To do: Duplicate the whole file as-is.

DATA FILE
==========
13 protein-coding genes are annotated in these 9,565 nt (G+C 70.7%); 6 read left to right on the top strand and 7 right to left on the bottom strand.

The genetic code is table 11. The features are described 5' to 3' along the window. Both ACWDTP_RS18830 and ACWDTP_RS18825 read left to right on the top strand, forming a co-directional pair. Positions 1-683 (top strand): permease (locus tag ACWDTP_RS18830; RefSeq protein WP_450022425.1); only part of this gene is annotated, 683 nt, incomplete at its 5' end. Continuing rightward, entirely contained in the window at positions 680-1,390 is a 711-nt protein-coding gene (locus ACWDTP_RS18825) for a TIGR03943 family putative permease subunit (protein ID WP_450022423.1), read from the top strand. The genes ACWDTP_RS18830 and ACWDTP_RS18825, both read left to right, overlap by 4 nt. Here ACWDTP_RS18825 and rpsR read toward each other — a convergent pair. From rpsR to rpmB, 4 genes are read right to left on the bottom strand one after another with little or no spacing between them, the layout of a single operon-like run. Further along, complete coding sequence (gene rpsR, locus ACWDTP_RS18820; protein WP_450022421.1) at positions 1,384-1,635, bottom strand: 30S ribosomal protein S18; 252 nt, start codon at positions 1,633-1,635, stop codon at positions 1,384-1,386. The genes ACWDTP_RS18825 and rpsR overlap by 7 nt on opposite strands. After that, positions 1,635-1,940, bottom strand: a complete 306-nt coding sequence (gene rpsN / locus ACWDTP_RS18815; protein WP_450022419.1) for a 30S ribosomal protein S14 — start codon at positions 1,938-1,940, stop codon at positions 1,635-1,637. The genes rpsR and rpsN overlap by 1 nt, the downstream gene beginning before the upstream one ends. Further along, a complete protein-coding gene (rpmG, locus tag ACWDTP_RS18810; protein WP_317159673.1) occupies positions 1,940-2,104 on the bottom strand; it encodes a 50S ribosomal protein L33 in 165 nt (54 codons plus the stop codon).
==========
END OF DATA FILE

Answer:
13 protein-coding genes are annotated in these 9,565 nt (G+C 70.7%); 6 read left to right on the top strand and 7 right to left on the bottom strand.

The genetic code is table 11. The features are described 5' to 3' along the window. Both ACWDTP_RS18830 and ACWDTP_RS18825 read left to right on the top strand, forming a co-directional pair. Positions 1-683 (top strand): permease (locus tag ACWDTP_RS18830; RefSeq protein WP_450022425.1); only part of this gene is annotated, 683 nt, incomplete at its 5' end. Continuing rightward, entirely contained in the window at positions 680-1,390 is a 711-nt protein-coding gene (locus ACWDTP_RS18825) for a TIGR03943 family putative permease subunit (protein ID WP_450022423.1), read from the top strand. The genes ACWDTP_RS18830 and ACWDTP_RS18825, both read left to right, overlap by 4 nt. Here ACWDTP_RS18825 and rpsR read toward each other — a convergent pair. From rpsR to rpmB, 4 genes are read right to left on the bottom strand one after another with little or no spacing between them, the layout of a single operon-like run. Further along, complete coding sequence (gene rpsR, locus ACWDTP_RS18820; protein WP_450022421.1) at positions 1,384-1,635, bottom strand: 30S ribosomal protein S18; 252 nt, start codon at positions 1,633-1,635, stop codon at positions 1,384-1,386. The genes ACWDTP_RS18825 and rpsR overlap by 7 nt on opposite strands. After that, positions 1,635-1,940, bottom strand: a complete 306-nt coding sequence (gene rpsN / locus ACWDTP_RS18815; protein WP_450022419.1) for a 30S ribosomal protein S14 — start codon at positions 1,938-1,940, stop codon at positions 1,635-1,637. The genes rpsR and rpsN overlap by 1 nt, the downstream gene beginning before the upstream one ends. Further along, a complete protein-coding gene (rpmG, locus tag ACWDTP_RS18810; protein WP_317159673.1) occupies positions 1,940-2,104 on the bottom strand; it encodes a 50S ribosomal protein L33 in 165 nt (54 codons plus the stop codon).